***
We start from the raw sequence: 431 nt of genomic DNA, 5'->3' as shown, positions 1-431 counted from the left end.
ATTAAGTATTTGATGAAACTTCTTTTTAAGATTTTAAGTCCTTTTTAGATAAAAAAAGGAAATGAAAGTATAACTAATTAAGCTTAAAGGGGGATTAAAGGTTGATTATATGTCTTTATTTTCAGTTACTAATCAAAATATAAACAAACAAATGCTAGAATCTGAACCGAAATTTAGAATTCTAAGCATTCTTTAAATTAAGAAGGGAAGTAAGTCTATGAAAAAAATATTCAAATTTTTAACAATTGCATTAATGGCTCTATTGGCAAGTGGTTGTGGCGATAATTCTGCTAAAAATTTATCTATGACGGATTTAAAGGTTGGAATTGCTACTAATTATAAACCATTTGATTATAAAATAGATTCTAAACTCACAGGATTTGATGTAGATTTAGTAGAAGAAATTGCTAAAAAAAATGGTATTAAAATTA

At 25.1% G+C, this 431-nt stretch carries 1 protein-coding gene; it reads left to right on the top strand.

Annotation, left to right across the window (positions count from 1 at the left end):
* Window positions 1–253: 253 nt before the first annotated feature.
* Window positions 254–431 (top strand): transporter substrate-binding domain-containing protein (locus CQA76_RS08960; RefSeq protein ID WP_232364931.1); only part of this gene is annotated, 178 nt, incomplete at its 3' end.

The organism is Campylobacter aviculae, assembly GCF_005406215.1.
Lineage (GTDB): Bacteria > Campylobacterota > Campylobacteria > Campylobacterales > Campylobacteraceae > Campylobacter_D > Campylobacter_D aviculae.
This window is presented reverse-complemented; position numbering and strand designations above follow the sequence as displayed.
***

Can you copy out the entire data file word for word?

We start from the raw sequence: 431 nt of genomic DNA, 5'->3' as shown, positions 1-431 counted from the left end.
ATTAAGTATTTGATGAAACTTCTTTTTAAGATTTTAAGTCCTTTTTAGATAAAAAAAGGAAATGAAAGTATAACTAATTAAGCTTAAAGGGGGATTAAAGGTTGATTATATGTCTTTATTTTCAGTTACTAATCAAAATATAAACAAACAAATGCTAGAATCTGAACCGAAATTTAGAATTCTAAGCATTCTTTAAATTAAGAAGGGAAGTAAGTCTATGAAAAAAATATTCAAATTTTTAACAATTGCATTAATGGCTCTATTGGCAAGTGGTTGTGGCGATAATTCTGCTAAAAATTTATCTATGACGGATTTAAAGGTTGGAATTGCTACTAATTATAAACCATTTGATTATAAAATAGATTCTAAACTCACAGGATTTGATGTAGATTTAGTAGAAGAAATTGCTAAAAAAAATGGTATTAAAATTA

At 25.1% G+C, this 431-nt stretch carries 1 protein-coding gene; it reads left to right on the top strand.

Annotation, left to right across the window (positions count from 1 at the left end):
* Window positions 1–253: 253 nt before the first annotated feature.
* Window positions 254–431 (top strand): transporter substrate-binding domain-containing protein (locus CQA76_RS08960; RefSeq protein ID WP_232364931.1); only part of this gene is annotated, 178 nt, incomplete at its 3' end.

The organism is Campylobacter aviculae, assembly GCF_005406215.1.
Lineage (GTDB): Bacteria > Campylobacterota > Campylobacteria > Campylobacterales > Campylobacteraceae > Campylobacter_D > Campylobacter_D aviculae.
This window is presented reverse-complemented; position numbering and strand designations above follow the sequence as displayed.